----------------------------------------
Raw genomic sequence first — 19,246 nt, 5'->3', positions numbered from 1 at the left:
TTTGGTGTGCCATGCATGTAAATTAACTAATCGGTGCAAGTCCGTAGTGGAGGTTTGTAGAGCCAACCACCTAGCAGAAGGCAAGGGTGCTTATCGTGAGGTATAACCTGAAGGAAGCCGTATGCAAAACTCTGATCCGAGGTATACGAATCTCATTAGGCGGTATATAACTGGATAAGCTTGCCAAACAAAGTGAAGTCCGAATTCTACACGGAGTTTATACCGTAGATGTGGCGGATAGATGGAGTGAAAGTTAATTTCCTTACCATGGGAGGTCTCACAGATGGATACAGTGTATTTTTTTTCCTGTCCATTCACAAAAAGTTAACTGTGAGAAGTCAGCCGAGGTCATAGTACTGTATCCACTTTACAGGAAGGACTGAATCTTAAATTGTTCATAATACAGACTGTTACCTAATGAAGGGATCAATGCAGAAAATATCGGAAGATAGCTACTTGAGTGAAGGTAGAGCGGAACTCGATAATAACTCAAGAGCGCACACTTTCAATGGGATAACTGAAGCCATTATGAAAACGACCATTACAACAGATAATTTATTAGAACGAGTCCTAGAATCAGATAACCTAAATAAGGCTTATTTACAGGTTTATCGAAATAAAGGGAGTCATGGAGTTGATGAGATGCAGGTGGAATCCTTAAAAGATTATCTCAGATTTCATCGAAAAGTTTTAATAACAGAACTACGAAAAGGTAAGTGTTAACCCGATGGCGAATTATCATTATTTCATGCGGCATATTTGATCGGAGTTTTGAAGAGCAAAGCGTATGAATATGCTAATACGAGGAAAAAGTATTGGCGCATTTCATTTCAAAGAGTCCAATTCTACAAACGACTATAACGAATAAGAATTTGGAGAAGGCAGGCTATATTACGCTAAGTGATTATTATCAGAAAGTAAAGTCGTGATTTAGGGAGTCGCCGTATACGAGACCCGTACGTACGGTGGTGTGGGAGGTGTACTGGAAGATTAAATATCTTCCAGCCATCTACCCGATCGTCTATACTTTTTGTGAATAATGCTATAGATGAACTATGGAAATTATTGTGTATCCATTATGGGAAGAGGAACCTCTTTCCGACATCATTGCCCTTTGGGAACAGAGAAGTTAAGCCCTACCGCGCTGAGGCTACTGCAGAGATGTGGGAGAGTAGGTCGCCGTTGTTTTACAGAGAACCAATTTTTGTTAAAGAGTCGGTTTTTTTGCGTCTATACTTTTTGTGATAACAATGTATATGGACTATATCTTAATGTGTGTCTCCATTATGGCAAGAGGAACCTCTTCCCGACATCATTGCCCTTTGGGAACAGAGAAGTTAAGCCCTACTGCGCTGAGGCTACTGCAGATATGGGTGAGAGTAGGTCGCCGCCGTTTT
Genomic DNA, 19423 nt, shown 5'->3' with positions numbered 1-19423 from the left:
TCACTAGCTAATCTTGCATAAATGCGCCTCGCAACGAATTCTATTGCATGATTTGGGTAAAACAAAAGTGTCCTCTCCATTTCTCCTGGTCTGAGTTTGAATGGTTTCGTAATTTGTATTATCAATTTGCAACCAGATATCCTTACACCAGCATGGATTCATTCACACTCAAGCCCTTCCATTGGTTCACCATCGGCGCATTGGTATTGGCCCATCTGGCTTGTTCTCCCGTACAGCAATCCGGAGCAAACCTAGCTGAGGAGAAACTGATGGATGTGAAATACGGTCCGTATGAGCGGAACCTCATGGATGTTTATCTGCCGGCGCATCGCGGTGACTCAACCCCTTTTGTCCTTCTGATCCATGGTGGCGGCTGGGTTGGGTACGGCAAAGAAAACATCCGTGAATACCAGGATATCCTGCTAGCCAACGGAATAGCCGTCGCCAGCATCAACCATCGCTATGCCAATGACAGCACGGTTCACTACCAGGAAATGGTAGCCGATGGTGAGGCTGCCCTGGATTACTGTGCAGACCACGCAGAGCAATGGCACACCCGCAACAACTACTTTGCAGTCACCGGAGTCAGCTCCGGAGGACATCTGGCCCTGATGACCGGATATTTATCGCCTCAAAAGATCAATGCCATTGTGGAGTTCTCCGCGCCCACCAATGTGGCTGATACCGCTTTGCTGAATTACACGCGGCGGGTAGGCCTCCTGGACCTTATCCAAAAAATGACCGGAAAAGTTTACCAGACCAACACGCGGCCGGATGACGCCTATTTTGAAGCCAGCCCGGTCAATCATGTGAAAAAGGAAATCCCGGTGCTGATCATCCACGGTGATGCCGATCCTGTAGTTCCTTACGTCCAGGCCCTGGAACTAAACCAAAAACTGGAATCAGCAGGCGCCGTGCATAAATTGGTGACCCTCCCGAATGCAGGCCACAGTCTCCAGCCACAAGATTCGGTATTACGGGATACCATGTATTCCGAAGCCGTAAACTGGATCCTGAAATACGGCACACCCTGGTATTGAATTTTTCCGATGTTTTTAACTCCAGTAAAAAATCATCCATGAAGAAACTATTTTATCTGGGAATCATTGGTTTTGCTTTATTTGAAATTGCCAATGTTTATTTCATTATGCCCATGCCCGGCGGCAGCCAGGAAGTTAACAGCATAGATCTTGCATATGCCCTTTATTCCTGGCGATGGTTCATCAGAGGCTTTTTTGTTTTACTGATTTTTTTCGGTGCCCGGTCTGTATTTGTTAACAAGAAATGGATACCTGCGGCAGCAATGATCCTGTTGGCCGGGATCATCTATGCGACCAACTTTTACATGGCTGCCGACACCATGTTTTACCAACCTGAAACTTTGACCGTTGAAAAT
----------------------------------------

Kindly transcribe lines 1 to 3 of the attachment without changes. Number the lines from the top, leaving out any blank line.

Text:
Raw genomic sequence first — 19,246 nt, 5'->3', positions numbered from 1 at the left:
TTTGGTGTGCCATGCATGTAAATTAACTAATCGGTGCAAGTCCGTAGTGGAGGTTTGTAGAGCCAACCACCTAGCAGAAGGCAAGGGTGCTTATCGTGAGGTATAACCTGAAGGAAGCCGTATGCAAAACTCTGATCCGAGGTATACGAATCTCATTAGGCGGTATATAACTGGATAAGCTTGCCAAACAAAGTGAAGTCCGAATTCTACACGGAGTTTATACCGTAGATGTGGCGGATAGATGGAGTGAAAGTTAATTTCCTTACCATGGGAGGTCTCACAGATGGATACAGTGTATTTTTTTTCCTGTCCATTCACAAAAAGTTAACTGTGAGAAGTCAGCCGAGGTCATAGTACTGTATCCACTTTACAGGAAGGACTGAATCTTAAATTGTTCATAATACAGACTGTTACCTAATGAAGGGATCAATGCAGAAAATATCGGAAGATAGCTACTTGAGTGAAGGTAGAGCGGAACTCGATAATAACTCAAGAGCGCACACTTTCAATGGGATAACTGAAGCCATTATGAAAACGACCATTACAACAGATAATTTATTAGAACGAGTCCTAGAATCAGATAACCTAAATAAGGCTTATTTACAGGTTTATCGAAATAAAGGGAGTCATGGAGTTGATGAGATGCAGGTGGAATCCTTAAAAGATTATCTCAGATTTCATCGAAAAGTTTTAATAACAGAACTACGAAAAGGTAAGTGTTAACCCGATGGCGAATTATCATTATTTCATGCGGCATATTTGATCGGAGTTTTGAAGAGCAAAGCGTATGAATATGCTAATACGAGGAAAAAGTATTGGCGCATTTCATTTCAAAGAGTCCAATTCTACAAACGACTATAACGAATAAGAATTTGGAGAAGGCAGGCTATATTACGCTAAGTGATTATTATCAGAAAGTAAAGTCGTGATTTAGGGAGTCGCCGTATACGAGACCCGTACGTACGGTGGTGTGGGAGGTGTACTGGAAGATTAAATATCTTCCAGCCATCTACCCGATCGTCTATACTTTTTGTGAATAATGCTATAGATGAACTATGGAAATTATTGTGTATCCATTATGGGAAGAGGAACCTCTTTCCGACATCATTGCCCTTTGGGAACAGAGAAGTTAAGCCCTACCGCGCTGAGGCTACTGCAGAGATGTGGGAGAGTAGGTCGCCGTTGTTTTACAGAGAACCAATTTTTGTTAAAGAGTCGGTTTTTTTGCGTCTATACTTTTTGTGATAACAATGTATATGGACTATATCTTAATGTGTGTCTCCATTATGGCAAGAGGAACCTCTTCCCGACATCATTGCCCTTTGGGAACAGAGAAGTTAAGCCCTACTGCGCTGAGGCTACTGCAGATATGGGTGAGAGTAGGTCGCCGCCGTTTT
Genomic DNA, 19423 nt, shown 5'->3' with positions numbered 1-19423 from the left: